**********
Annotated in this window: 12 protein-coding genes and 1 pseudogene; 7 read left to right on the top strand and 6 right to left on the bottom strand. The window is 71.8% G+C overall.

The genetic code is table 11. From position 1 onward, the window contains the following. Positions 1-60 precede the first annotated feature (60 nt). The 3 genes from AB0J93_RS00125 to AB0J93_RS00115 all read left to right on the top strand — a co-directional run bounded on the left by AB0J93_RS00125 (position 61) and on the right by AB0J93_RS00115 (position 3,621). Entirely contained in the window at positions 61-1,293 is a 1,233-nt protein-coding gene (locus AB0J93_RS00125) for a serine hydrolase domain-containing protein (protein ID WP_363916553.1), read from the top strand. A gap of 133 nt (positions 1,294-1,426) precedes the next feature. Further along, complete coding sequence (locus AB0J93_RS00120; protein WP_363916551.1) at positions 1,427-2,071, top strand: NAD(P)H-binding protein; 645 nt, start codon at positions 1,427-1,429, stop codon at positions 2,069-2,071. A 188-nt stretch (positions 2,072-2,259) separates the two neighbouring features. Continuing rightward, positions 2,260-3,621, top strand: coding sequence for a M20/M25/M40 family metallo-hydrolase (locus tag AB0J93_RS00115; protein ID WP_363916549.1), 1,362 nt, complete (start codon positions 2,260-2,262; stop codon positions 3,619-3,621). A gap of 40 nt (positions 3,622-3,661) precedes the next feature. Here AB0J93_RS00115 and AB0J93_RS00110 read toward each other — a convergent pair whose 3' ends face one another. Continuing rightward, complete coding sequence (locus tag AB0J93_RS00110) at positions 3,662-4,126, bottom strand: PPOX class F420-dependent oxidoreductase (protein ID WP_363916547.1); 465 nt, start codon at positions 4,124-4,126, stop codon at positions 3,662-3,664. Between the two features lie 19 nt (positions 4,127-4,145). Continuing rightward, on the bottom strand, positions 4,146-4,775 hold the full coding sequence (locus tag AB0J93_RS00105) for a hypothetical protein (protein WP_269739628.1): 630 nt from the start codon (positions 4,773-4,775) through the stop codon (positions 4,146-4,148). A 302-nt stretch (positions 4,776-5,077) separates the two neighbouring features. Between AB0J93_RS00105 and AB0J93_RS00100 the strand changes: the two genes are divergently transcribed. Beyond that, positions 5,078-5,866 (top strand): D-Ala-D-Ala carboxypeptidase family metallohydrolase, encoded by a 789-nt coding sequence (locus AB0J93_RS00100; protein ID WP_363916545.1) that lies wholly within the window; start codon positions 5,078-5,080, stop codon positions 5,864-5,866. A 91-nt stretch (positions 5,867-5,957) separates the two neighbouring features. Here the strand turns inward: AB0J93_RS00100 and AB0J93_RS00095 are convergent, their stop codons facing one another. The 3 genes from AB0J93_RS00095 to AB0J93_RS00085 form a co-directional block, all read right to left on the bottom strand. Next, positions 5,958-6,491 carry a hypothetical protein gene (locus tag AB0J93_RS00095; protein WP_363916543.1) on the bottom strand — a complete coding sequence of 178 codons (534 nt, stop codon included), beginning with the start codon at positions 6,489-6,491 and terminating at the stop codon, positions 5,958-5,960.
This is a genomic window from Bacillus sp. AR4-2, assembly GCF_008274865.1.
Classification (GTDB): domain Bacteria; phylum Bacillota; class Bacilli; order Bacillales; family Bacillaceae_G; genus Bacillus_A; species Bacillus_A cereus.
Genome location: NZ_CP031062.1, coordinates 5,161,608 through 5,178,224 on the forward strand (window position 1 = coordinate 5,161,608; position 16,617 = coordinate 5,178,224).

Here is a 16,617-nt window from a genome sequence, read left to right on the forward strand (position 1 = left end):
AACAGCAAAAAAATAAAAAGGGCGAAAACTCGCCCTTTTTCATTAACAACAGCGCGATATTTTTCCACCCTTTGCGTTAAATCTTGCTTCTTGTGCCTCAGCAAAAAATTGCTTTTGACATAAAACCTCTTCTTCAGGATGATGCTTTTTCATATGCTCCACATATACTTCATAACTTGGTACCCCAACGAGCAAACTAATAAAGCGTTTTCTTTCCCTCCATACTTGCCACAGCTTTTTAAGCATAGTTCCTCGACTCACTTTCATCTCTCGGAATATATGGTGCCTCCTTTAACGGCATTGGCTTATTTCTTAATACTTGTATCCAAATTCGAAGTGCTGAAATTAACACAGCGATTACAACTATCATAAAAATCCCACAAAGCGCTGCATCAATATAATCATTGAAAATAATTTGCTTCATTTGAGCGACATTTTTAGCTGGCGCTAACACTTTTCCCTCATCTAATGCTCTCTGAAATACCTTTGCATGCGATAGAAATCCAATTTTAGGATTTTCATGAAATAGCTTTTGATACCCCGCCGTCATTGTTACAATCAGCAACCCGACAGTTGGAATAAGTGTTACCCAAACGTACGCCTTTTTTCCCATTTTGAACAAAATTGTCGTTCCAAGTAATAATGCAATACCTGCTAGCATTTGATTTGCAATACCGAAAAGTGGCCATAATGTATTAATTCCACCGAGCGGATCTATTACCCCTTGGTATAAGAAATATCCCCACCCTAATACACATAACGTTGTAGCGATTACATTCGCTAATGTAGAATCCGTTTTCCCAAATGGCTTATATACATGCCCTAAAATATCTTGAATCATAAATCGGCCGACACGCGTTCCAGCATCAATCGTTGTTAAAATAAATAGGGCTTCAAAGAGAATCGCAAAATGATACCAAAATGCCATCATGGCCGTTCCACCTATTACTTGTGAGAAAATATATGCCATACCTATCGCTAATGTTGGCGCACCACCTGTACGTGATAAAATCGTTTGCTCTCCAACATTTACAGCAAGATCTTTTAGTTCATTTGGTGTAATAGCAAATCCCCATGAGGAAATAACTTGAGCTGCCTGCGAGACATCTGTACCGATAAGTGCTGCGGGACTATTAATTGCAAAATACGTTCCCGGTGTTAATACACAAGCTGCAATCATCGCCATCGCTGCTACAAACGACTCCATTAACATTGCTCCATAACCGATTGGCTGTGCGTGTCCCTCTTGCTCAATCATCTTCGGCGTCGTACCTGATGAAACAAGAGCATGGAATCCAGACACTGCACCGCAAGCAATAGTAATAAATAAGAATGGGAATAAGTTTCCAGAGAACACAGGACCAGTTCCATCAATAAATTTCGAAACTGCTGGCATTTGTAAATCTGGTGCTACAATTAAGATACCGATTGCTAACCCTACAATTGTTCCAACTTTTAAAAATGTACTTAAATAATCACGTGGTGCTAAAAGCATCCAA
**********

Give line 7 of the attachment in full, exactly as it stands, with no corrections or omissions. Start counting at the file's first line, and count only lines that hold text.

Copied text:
AACAGCAAAAAAATAAAAAGGGCGAAAACTCGCCCTTTTTCATTAACAACAGCGCGATATTTTTCCACCCTTTGCGTTAAATCTTGCTTCTTGTGCCTCAGCAAAAAATTGCTTTTGACATAAAACCTCTTCTTCAGGATGATGCTTTTTCATATGCTCCACATATACTTCATAACTTGGTACCCCAACGAGCAAACTAATAAAGCGTTTTCTTTCCCTCCATACTTGCCACAGCTTTTTAAGCATAGTTCCTCGACTCACTTTCATCTCTCGGAATATATGGTGCCTCCTTTAACGGCATTGGCTTATTTCTTAATACTTGTATCCAAATTCGAAGTGCTGAAATTAACACAGCGATTACAACTATCATAAAAATCCCACAAAGCGCTGCATCAATATAATCATTGAAAATAATTTGCTTCATTTGAGCGACATTTTTAGCTGGCGCTAACACTTTTCCCTCATCTAATGCTCTCTGAAATACCTTTGCATGCGATAGAAATCCAATTTTAGGATTTTCATGAAATAGCTTTTGATACCCCGCCGTCATTGTTACAATCAGCAACCCGACAGTTGGAATAAGTGTTACCCAAACGTACGCCTTTTTTCCCATTTTGAACAAAATTGTCGTTCCAAGTAATAATGCAATACCTGCTAGCATTTGATTTGCAATACCGAAAAGTGGCCATAATGTATTAATTCCACCGAGCGGATCTATTACCCCTTGGTATAAGAAATATCCCCACCCTAATACACATAACGTTGTAGCGATTACATTCGCTAATGTAGAATCCGTTTTCCCAAATGGCTTATATACATGCCCTAAAATATCTTGAATCATAAATCGGCCGACACGCGTTCCAGCATCAATCGTTGTTAAAATAAATAGGGCTTCAAAGAGAATCGCAAAATGATACCAAAATGCCATCATGGCCGTTCCACCTATTACTTGTGAGAAAATATATGCCATACCTATCGCTAATGTTGGCGCACCACCTGTACGTGATAAAATCGTTTGCTCTCCAACATTTACAGCAAGATCTTTTAGTTCATTTGGTGTAATAGCAAATCCCCATGAGGAAATAACTTGAGCTGCCTGCGAGACATCTGTACCGATAAGTGCTGCGGGACTATTAATTGCAAAATACGTTCCCGGTGTTAATACACAAGCTGCAATCATCGCCATCGCTGCTACAAACGACTCCATTAACATTGCTCCATAACCGATTGGCTGTGCGTGTCCCTCTTGCTCAATCATCTTCGGCGTCGTACCTGATGAAACAAGAGCATGGAATCCAGACACTGCACCGCAAGCAATAGTAATAAATAAGAATGGGAATAAGTTTCCAGAGAACACAGGACCAGTTCCATCAATAAATTTCGAAACTGCTGGCATTTGTAAATCTGGTGCTACAATTAAGATACCGATTGCTAACCCTACAATTGTTCCAACTTTTAAAAATGTACTTAAATAATCACGTGGTGCTAAAAGCATCCAA